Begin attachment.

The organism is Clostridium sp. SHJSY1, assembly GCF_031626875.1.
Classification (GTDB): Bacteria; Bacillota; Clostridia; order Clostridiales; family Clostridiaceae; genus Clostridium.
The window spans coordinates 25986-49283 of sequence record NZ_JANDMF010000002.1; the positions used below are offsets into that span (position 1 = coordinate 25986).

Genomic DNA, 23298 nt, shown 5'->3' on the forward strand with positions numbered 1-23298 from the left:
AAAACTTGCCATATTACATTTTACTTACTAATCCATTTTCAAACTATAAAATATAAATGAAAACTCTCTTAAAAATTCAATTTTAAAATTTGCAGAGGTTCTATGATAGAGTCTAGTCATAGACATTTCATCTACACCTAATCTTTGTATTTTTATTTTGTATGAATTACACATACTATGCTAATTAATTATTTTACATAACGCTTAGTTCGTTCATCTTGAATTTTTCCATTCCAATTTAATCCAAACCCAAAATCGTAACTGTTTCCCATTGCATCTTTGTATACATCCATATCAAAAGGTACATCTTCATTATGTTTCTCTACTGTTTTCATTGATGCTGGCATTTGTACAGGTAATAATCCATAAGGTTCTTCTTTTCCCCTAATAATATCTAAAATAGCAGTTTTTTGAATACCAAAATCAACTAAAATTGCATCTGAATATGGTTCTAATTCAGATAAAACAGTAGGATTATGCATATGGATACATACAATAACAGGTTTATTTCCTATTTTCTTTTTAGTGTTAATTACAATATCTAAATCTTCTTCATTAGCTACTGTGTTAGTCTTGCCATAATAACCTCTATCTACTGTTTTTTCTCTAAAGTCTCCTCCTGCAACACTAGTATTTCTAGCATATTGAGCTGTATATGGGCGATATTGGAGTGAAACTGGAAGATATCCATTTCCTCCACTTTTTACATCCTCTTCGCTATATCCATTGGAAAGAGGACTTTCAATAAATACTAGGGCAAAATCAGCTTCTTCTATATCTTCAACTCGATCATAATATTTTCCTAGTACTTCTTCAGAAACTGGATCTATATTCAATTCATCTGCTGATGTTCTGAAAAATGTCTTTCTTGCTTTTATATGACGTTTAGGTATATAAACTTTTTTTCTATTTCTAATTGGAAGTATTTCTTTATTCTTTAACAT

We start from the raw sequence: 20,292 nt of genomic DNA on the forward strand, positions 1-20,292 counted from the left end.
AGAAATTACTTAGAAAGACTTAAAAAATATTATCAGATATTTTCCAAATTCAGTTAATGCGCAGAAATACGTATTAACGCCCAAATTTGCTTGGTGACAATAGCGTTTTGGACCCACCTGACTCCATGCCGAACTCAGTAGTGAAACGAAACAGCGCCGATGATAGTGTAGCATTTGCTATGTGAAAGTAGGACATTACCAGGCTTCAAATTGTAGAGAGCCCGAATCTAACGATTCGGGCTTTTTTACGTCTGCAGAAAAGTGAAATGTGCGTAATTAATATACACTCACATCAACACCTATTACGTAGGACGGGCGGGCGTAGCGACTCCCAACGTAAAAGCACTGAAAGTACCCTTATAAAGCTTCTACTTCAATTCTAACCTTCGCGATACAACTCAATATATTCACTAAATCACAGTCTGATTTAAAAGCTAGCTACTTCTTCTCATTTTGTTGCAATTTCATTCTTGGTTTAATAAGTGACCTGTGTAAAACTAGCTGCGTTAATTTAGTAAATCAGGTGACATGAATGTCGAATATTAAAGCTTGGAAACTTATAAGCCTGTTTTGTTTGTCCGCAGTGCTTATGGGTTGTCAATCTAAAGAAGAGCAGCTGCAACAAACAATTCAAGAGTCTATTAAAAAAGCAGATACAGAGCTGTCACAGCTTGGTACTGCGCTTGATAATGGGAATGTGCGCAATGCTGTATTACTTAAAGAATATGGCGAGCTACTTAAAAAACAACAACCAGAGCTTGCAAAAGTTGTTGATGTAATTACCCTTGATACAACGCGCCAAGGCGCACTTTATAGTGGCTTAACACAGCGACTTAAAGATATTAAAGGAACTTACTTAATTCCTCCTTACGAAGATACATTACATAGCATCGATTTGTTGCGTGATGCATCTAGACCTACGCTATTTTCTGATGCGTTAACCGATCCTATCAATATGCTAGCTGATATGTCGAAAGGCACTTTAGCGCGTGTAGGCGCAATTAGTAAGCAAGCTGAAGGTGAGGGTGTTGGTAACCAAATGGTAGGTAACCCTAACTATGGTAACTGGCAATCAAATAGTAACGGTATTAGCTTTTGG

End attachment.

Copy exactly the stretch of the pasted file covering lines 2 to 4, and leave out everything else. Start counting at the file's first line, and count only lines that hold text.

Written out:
Classification (GTDB): Bacteria; Bacillota; Clostridia; order Clostridiales; family Clostridiaceae; genus Clostridium.
The window spans coordinates 25986-49283 of sequence record NZ_JANDMF010000002.1; the positions used below are offsets into that span (position 1 = coordinate 25986).

Genomic DNA, 23298 nt, shown 5'->3' on the forward strand with positions numbered 1-23298 from the left: